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  Restoration of microbial homeostasis as a novel intervention for immune ageing


   Institute of Inflammation and Ageing

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  Dr N Duggal  Applications accepted all year round  Self-Funded PhD Students Only

About the Project

With falling birth rates and increasing life expectancy we are an ageing population. This would be a cause for celebration if it were not for the fact that the period we spend in good health, healthspan, is not keeping pace with increased lifespan. Thus, now on average men spend 16 years in ill health in the UK and for women this is even higher at 19 years. As a result, the government has set the target of increasing healthy independent living by 5 years by 2035. If we are to achieve this ambitious goal we need to understand the factors, both biological and environmental, that determine a healthy vs unhealthy ageing trajectory

Advancing age is accompanied by changes in the gut microbiota characterised by a loss of beneficial commensal microbes. Concurrently, ageing is accompanied by an impaired ability to mount a robust immune response, termed immunesenescence, and age-associated inflammation, termed inflammaging. The microbiome has been proposed to impact the immune system and is a potential determinant of healthy ageing. Preliminary data from the group has identified novel interactions between features of microbial dysbiosis, intestinal permeability, inflammaging and the immune system.

The aim of this PhD project is to investigate whether dysbiosis of the gut microbiota could be a potential mechanism underlying the decline in immune function, overall health and longevity with advancing age. We propose that understanding the diversity of the microbiome metabolite profile will identify ways to improve their immune activity. You will combine cutting-edge computational and wet-lab approaches, such as multi-colour flow cytometry, RNA sequencing, immunohistochemistry and confocal microscopy, s a multidisciplinary team, we have expertise in immunology, cell and cartilage biology and vascular physiology. Our translational research is looking to identify novel molecular pathways and checkpoints which hold therapeutic potential for future drug discovery, ultimately improving treatments and quality of life for those suffering with these conditions.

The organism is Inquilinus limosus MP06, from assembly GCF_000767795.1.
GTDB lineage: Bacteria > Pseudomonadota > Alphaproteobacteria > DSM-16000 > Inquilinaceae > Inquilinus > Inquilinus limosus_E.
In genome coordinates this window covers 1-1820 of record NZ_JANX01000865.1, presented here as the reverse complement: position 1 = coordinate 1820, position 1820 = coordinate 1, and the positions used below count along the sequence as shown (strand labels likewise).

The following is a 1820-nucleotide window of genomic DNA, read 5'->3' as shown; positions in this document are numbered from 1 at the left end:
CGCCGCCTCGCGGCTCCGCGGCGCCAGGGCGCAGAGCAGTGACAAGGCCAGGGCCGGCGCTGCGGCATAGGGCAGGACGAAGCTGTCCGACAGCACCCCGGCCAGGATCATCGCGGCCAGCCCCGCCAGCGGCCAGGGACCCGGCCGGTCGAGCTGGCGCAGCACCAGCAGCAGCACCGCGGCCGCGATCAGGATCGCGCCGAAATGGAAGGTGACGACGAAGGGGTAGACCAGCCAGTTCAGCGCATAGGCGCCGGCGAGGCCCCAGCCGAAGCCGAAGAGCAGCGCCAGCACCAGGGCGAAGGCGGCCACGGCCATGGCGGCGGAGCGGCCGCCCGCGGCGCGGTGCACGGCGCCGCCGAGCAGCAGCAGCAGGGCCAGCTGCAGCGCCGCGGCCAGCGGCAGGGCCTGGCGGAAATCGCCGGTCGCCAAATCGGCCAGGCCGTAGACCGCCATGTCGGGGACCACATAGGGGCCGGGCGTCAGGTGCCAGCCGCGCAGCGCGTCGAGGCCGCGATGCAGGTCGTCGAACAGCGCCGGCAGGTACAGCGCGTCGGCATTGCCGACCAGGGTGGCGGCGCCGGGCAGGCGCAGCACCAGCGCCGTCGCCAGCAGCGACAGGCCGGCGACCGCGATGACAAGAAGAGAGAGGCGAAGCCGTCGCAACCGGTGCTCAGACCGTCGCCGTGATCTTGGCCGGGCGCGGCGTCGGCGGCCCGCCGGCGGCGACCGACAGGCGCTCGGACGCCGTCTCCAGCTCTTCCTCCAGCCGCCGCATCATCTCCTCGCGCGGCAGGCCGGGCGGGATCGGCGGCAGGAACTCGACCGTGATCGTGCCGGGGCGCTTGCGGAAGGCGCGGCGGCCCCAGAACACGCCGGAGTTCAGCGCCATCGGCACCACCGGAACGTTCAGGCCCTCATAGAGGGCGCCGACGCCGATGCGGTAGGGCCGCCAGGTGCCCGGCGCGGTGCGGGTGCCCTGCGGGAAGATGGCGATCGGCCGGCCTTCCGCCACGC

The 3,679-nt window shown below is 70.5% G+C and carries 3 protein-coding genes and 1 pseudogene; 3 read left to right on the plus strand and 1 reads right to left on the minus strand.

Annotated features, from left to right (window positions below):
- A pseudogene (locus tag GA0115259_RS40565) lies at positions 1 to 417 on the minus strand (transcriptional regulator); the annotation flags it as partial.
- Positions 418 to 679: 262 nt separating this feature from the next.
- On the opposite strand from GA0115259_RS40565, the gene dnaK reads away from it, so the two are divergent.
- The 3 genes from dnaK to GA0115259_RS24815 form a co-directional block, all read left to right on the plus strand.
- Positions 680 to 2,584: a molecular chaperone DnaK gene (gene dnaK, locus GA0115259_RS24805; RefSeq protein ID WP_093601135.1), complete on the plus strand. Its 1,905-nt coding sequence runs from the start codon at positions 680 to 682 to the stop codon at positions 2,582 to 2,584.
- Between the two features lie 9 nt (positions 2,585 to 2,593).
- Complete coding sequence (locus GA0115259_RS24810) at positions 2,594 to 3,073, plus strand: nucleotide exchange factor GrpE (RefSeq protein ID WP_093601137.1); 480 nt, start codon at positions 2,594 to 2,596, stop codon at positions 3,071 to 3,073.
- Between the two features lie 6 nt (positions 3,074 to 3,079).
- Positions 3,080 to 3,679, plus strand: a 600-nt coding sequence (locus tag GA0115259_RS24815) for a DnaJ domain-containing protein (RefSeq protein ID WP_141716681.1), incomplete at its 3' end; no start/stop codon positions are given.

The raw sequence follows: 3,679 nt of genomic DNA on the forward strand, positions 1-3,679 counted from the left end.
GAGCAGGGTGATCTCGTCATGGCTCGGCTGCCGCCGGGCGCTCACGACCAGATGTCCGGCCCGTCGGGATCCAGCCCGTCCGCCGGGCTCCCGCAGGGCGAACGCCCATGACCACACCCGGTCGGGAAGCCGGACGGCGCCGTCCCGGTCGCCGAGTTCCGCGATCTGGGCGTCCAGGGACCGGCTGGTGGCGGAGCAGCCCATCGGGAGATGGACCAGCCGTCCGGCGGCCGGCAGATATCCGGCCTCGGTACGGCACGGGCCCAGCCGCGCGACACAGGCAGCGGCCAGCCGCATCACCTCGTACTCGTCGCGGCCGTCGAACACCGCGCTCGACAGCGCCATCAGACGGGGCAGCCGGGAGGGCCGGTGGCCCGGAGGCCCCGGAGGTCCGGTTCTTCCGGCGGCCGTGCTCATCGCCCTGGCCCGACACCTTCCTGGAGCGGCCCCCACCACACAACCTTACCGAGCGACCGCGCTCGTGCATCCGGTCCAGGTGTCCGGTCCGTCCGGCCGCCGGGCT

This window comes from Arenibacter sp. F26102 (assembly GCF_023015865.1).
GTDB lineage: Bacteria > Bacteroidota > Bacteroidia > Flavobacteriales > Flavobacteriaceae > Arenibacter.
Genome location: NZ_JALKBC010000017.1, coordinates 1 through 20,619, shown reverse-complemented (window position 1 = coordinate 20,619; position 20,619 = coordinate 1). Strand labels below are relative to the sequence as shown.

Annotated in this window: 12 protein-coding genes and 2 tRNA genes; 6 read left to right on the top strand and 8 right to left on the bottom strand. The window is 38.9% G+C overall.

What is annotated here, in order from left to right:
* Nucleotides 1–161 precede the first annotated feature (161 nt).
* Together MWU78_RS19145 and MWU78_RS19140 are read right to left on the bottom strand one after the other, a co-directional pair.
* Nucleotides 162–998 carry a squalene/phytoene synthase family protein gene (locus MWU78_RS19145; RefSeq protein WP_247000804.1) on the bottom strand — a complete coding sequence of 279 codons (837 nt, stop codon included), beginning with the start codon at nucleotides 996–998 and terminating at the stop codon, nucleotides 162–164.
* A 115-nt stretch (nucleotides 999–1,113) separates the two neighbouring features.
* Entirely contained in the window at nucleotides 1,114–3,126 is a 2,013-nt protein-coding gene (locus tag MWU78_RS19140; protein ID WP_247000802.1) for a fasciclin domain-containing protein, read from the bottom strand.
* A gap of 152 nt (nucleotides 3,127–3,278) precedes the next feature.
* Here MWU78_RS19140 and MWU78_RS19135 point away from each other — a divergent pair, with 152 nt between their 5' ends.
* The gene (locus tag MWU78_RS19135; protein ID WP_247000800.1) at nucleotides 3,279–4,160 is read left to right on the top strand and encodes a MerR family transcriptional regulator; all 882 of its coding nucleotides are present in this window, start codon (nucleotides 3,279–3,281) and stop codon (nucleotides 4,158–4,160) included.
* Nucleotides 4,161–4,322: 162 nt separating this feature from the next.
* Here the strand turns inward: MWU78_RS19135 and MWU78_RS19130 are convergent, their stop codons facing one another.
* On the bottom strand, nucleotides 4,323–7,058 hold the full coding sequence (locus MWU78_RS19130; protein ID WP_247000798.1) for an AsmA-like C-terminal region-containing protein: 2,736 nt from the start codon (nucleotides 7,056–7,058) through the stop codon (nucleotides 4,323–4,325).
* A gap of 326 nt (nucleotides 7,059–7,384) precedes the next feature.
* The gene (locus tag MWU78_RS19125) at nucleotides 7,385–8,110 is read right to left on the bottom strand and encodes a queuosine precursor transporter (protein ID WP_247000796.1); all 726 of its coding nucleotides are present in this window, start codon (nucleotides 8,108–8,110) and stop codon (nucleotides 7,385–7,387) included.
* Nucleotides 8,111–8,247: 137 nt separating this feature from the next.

This is an exciting opportunity for a dedicated and hard-working candidate, to work with a multidisciplinary team with expertise in microbiology, immunology and biogerontology. You will gain specific training in molecular biology, immunology, and microbiome. Our translational research is looking to identify novel microbiome species and metabolites which hold therapeutic potential for reversing the immune ageing clock, ultimately improving treatments and quality of life for aged hosts.

Biological Sciences (4)

References

https://doi.org/10.1016/j.arr.2021.101323

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 About the Project